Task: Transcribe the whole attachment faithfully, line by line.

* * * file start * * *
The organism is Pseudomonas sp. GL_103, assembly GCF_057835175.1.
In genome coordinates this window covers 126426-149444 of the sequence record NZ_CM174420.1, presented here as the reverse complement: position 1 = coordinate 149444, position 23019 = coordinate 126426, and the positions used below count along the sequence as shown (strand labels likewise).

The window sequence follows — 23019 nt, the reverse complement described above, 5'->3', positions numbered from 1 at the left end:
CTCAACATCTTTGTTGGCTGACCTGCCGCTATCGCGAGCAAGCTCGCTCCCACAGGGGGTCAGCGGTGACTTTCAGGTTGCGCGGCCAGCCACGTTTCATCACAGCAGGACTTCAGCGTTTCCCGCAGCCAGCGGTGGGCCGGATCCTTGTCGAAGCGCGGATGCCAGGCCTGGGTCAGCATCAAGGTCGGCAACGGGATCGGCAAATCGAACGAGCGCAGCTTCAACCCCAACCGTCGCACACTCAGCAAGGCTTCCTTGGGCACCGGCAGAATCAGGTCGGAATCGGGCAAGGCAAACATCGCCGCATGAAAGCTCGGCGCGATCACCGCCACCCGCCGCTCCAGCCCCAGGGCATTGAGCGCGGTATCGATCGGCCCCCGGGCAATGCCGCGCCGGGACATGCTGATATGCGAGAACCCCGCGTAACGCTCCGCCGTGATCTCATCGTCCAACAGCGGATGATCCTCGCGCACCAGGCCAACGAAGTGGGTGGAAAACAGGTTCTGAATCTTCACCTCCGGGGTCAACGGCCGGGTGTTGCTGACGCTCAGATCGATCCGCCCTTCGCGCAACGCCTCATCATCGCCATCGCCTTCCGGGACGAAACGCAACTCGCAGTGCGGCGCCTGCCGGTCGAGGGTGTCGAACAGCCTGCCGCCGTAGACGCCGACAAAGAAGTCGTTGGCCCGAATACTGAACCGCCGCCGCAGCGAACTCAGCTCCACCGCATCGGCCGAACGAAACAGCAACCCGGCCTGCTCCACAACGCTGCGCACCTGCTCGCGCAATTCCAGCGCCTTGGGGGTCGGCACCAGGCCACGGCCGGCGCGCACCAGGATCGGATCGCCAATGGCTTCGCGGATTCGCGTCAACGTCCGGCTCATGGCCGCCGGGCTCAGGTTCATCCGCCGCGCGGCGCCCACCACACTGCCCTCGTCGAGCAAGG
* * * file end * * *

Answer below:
The organism is Pseudomonas sp. GL_103, assembly GCF_057835175.1.
In genome coordinates this window covers 126426-149444 of the sequence record NZ_CM174420.1, presented here as the reverse complement: position 1 = coordinate 149444, position 23019 = coordinate 126426, and the positions used below count along the sequence as shown (strand labels likewise).

The window sequence follows — 23019 nt, the reverse complement described above, 5'->3', positions numbered from 1 at the left end:
CTCAACATCTTTGTTGGCTGACCTGCCGCTATCGCGAGCAAGCTCGCTCCCACAGGGGGTCAGCGGTGACTTTCAGGTTGCGCGGCCAGCCACGTTTCATCACAGCAGGACTTCAGCGTTTCCCGCAGCCAGCGGTGGGCCGGATCCTTGTCGAAGCGCGGATGCCAGGCCTGGGTCAGCATCAAGGTCGGCAACGGGATCGGCAAATCGAACGAGCGCAGCTTCAACCCCAACCGTCGCACACTCAGCAAGGCTTCCTTGGGCACCGGCAGAATCAGGTCGGAATCGGGCAAGGCAAACATCGCCGCATGAAAGCTCGGCGCGATCACCGCCACCCGCCGCTCCAGCCCCAGGGCATTGAGCGCGGTATCGATCGGCCCCCGGGCAATGCCGCGCCGGGACATGCTGATATGCGAGAACCCCGCGTAACGCTCCGCCGTGATCTCATCGTCCAACAGCGGATGATCCTCGCGCACCAGGCCAACGAAGTGGGTGGAAAACAGGTTCTGAATCTTCACCTCCGGGGTCAACGGCCGGGTGTTGCTGACGCTCAGATCGATCCGCCCTTCGCGCAACGCCTCATCATCGCCATCGCCTTCCGGGACGAAACGCAACTCGCAGTGCGGCGCCTGCCGGTCGAGGGTGTCGAACAGCCTGCCGCCGTAGACGCCGACAAAGAAGTCGTTGGCCCGAATACTGAACCGCCGCCGCAGCGAACTCAGCTCCACCGCATCGGCCGAACGAAACAGCAACCCGGCCTGCTCCACAACGCTGCGCACCTGCTCGCGCAATTCCAGCGCCTTGGGGGTCGGCACCAGGCCACGGCCGGCGCGCACCAGGATCGGATCGCCAATGGCTTCGCGGATTCGCGTCAACGTCCGGCTCATGGCCGCCGGGCTCAGGTTCATCCGCCGCGCGGCGCCCACCACACTGCCCTCGTCGAGCAAGG